Unemployed and the single mother of two young children, Beck escaped into a fantasy world, buying romance magazines and novels and seeing romantic movies. In 1946, she found employment at the Pensacola Hospital for Children. She placed a lonely-hearts ad in 1947, which Raymond Fernandez then answered.

Murders

Fernandez visited Beck and stayed for a short time, and she told everyone that they were to be married. He returned to New York while she made preparations in Milton, Florida, where she lived. When she was abruptly fired from her job, likely because of rumors about her and Fernandez, she packed up and arrived on his doorstep in New York. Fernandez enjoyed the way she catered to his every whim, and he confessed his criminal enterprises. Beck quickly became a willing participant and sent her children to the Salvation Army. She posed as Fernandez’ sister, giving him an air of respectability. Their victims often stayed with them or with her. She was extremely jealous and would go to great lengths to make sure he and his “intended” never consummated their relationship. When he did have sex with a woman, both were subjected to Beck’s violent temper.

In 1949, the pair committed the three murders for which they would later be convicted. Janet Fay, 66, became engaged to Fernandez and went to stay at his Long Island apartment. When Beck saw her and Fernandez in bed together, she smashed Fay’s head in with a hammer in a murderous rage and Fernandez then strangled her. Fay’s family became suspicious.

They traveled to Byron Center Road in Wyoming Township, Michigan, a suburb of Grand Rapids, where they met and stayed with Delphine Downing, a young widow with a two-year-old daughter. On February 28, Downing became agitated and Fernandez gave her sleeping pills to calm her. The daughter witnessed Downing’s resulting stupor and began to cry, which enraged Beck. Panicked, Beck strangled the child but didn’t kill her. Fernandez thought Downing would become suspicious if she saw her bruised daughter, so he shot the unconscious woman. The couple then stayed for several days in Downing’s house. Again enraged by the daughter’s crying, Beck drowned her in a basin of water. They buried the bodies in the basement, but suspicious neighbors reported the Downings’ disappearances, and police arrived at the door on March 1, 1949.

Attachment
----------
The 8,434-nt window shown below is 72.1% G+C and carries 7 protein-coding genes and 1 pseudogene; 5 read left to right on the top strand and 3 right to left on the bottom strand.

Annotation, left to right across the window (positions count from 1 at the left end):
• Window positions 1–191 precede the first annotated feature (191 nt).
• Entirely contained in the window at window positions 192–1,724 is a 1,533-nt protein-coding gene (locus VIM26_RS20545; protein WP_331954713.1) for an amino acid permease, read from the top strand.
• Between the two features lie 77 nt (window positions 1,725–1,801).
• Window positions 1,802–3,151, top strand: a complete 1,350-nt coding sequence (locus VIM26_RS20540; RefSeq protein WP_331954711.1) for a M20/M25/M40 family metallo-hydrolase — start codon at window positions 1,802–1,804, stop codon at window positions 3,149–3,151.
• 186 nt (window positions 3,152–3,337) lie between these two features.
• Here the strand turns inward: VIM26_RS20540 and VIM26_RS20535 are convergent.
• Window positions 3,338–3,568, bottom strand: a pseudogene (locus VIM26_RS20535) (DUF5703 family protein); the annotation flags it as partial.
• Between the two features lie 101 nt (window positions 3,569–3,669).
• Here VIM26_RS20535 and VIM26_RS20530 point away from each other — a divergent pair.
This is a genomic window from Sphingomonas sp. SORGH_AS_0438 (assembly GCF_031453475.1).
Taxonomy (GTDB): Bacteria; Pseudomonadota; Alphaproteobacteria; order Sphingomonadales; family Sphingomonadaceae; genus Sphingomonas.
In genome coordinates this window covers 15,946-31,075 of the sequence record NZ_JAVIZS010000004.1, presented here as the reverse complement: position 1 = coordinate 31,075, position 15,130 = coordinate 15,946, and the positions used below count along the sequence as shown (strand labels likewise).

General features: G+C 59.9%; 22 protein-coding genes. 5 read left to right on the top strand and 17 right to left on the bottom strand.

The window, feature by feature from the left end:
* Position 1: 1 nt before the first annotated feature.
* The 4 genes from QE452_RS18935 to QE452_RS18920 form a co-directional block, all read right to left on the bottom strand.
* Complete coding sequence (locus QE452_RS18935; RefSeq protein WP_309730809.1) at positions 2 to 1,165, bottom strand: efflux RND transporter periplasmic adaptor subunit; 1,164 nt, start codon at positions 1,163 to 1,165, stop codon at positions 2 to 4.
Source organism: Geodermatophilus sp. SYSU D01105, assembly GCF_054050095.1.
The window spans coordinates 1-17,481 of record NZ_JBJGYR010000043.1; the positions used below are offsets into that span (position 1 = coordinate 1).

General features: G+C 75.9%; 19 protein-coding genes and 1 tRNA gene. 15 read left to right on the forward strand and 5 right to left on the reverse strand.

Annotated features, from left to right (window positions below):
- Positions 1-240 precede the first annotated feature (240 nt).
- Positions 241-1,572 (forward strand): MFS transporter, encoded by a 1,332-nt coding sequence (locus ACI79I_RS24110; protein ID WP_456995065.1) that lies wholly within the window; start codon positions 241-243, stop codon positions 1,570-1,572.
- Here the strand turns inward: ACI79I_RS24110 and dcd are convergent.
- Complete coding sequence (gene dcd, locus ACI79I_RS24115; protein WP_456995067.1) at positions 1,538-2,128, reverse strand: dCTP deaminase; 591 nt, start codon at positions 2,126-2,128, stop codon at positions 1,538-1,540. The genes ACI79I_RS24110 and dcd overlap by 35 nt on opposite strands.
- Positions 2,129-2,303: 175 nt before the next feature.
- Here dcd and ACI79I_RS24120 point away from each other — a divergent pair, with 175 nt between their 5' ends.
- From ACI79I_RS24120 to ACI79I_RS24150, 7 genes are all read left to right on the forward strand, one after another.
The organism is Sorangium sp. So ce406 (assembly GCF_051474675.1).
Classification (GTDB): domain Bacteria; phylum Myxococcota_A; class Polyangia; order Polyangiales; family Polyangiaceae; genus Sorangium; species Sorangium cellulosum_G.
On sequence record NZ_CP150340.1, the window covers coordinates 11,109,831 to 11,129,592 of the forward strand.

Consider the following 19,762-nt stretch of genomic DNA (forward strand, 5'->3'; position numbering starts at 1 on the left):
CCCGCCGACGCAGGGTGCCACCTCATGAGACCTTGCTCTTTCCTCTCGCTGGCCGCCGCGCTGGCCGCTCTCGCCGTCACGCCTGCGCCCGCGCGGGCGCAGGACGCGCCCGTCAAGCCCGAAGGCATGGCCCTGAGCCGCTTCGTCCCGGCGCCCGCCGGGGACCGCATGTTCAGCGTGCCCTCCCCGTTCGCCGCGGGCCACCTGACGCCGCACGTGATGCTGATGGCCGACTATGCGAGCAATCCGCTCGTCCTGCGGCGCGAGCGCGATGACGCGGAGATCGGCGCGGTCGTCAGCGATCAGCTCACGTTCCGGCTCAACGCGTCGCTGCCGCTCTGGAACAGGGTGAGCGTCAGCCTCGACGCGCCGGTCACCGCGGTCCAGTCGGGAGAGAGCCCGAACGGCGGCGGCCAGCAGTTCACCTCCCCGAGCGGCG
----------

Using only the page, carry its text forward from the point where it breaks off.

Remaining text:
Trial and executions

Fernandez quickly confessed, with the understanding that they would not be extradited to New York; Michigan had no death penalty, but New York did. They were, however, extradited. They vehemently denied seventeen murders that were attributed to them, and Fernandez tried to retract his confession, saying he only did it to protect Beck.

Their trial was sensationalized, with lurid tales of sexual perversity. Newspaper reporters described Beck’s appearance with derision, and she wrote protesting letters to the editors.

Fernandez and Beck were convicted of Janet Fay’s murder–the only one for which they were tried–and sentenced to death. On March 8, 1951, both were executed by electric chair.

Despite their tumultuous arguments and relationship problems, they often professed their love to each other, as demonstrated by their official last words:

“I wanna shout it out; I love Martha! What do the public know about love?” – Raymond Fernandez.

“My story is a love story. But only those tortured by love can know what I mean […] Imprisonment in the Death House has only strengthened my feeling for Raymond….” – Martha Beck.